Patent Ductus Arteriosus PDA

  • Failure of the ductus to close in the early weeks of life, as normally occurs, results in a "Patent" (or "Persistent") Ductus Arteriosus (PDA). This allows blood to flow between the aorta and the pulmonary artery, leading to an increase in flow in the lung circulation. If the PDA is large the pressure in the lungs may also be elevated. Affected babies may develop heart failure in the early weeks of life.

    Children with a small PDA are often asymptomatic, but may develop Infective Endocarditis.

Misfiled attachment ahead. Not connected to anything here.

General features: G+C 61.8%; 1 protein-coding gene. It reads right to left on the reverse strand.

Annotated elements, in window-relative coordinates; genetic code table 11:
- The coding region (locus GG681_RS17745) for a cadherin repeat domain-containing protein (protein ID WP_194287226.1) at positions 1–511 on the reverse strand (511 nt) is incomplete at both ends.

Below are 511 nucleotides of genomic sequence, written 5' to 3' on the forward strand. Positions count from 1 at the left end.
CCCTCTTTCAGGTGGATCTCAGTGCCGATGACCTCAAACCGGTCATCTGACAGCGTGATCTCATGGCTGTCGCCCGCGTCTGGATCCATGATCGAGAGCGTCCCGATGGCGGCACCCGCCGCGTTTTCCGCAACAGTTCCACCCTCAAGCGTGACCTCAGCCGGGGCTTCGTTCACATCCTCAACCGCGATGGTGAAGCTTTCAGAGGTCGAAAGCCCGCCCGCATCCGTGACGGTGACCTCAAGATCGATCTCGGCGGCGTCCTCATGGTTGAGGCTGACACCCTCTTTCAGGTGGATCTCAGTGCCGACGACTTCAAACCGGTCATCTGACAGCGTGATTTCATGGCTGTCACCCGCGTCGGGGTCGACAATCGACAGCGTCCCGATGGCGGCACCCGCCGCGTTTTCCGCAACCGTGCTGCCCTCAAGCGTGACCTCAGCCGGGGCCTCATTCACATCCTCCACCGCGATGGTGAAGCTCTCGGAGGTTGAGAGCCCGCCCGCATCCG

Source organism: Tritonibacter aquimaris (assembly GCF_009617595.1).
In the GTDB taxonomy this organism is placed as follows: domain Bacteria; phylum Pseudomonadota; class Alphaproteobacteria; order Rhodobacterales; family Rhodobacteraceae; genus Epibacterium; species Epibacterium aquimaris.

Surgery may be needed when the ductus is large, but in many cases the ductus can be closed using a spring coil introduced with a heart catheter.

    With some larger PDAs a 'Device' (similar to that used for closure of ASD) may be employed.

    Device closure of PDA

    Various devices have been used in recent years. They are introduced through a heart catheter, usually under a general anaesthetic.

    This technique is not suitable for premature babies with a PDA and cannot be used for all affected children, some of whom still need an operation.


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